EU (Withdrawal Agreement) Bill: Bishop of Durham urges support for Dubs amendment on refugee children family reunion

On 21st January 2020 the House of Lords debated and voted on an amendment to the Government’s EU (Withdrawal Agreement) Bill from Lord Dubs, which would restore  measures for refugee children family reunion. The Bishop supported the amendment as a co-sponsor and in the subsequent vote it was passed by 300 votes to 220. It returns to the Commons to be voted on by MPs.

The Lord Bishop of Durham: My Lords, I speak once more from these Benches, recognising that the argument has been made again and again. I am honoured to follow the noble Lord, Lord Kerr, and to concur with all that he said. As my right reverend friend the Bishop of Worcester reminded the House last week—he kindly spoke for me because I could not be present in Committee—this debate resonates with the nativity story, the story of a child fleeing persecution. The voices of these children are too often drowned out by conflict and violence, by traffickers and by political leaders. Let this House speak on their behalf by voting for the amendment.

I shall try to explain again why the Government’s change is proving to be so difficult for those who work with migrant children to accept, and thus why many in this House find it difficult too. As the noble Lord, Lord Dubs, reminded the Committee and then the House just now, the Government opposed his amendments on previous occasions. The law as it stands was hard fought for; it was not easily won. Thus, the proposed removal appears to be the Government saying, “Well, we never really wanted the Dubs amendments, so now here is a chance to remove them.” I note that in the Conservative Party manifesto there is a reference to welcoming refugees, but the lack of a specific reference to child refugees and family reunion simply adds to public concern.

I fully accept the Minister’s personal commitment to migrant children. I also accept that there is every intention to offer a welcome and maintain family reunion, but what the Government’s proposals have conveyed is quite the opposite. I wrote to the Minister with a suggested compromise, accepting in my letter that it might not work as a proposal, but I am struggling to understand why the Government cannot see that the message they are conveying at present is a negative one, whatever their good intent.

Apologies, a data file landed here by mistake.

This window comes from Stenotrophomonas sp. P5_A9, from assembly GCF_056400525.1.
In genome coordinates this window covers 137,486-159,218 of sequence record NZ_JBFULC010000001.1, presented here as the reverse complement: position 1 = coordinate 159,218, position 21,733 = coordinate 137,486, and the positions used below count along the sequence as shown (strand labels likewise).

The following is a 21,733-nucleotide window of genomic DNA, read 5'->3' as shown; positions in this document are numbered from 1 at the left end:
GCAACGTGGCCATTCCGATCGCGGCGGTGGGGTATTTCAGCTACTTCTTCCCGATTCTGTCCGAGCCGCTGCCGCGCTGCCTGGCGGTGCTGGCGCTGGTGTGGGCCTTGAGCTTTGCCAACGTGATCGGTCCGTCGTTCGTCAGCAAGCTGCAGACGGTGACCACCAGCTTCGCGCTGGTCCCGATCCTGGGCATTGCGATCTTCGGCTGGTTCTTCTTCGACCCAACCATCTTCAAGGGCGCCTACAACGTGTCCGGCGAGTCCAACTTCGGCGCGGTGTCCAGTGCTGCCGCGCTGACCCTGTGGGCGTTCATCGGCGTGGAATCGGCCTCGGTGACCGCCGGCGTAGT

From these Benches, my right reverend colleagues and I view this issue as a moral bell-wether for the future of our country. We want to be known as a country that is welcoming, compassionate and committed to playing our full part in responding to the deep issues that arise from the reality of refugees around the world. I believe that the Minister and the Government want to act with compassion; it is simply that what is proposed does not convey this.

The noble Lord, Lord Dubs, mentioned that, for some, this is cast as an issue of trust. Do we trust that the Government will deliver their promises to vulnerable children without legislative assurance in the EU withdrawal Bill? However, to my mind, this is a matter not simply of trust but of priority. Where do the Government’s priorities lie? It is important that they can negotiate a ​good deal for this country with our European neighbours, but we cannot set this against our responsibility to protect vulnerable children. That is what Clause 37 suggests: that the Government’s priorities necessarily mean that we cannot give legislative assurance that we, as a nation, will provide for vulnerable children to be reunited with their families in safety. I am sure that that is not the Government’s intention, but our actions testify to our values. The action of including Clause 37, removing the family reunion obligation from primary legislation, speaks louder and will be heard further beyond this place than promises of other legislation yet to be enacted.

Ensuring that there are safe, legal, effective and managed routes for child refugees to be reunited with their families in this country must remain an imperative. Schemes such as community sponsorship—here I declare my interest as a trustee of Reset—are an international gold standard for how to welcome refugees and provide new opportunities for those who have lost so much. We can hold our heads high because of the Government’s work in recent years to support refugee resettlement here. Now is not the time to contradict this good work with the consequences of Clause 37. Will we be open, sharing our prosperity and opportunity with children who deserve so much more than the precarious life of a refugee and have so much more to offer, or will we be closed to them, shut off from the world and our responsibilities as a global power? I believe the choice is clear, which is why I have added my name to this amendment. I urge others to support it and the Government to accept it

via Parliament.uk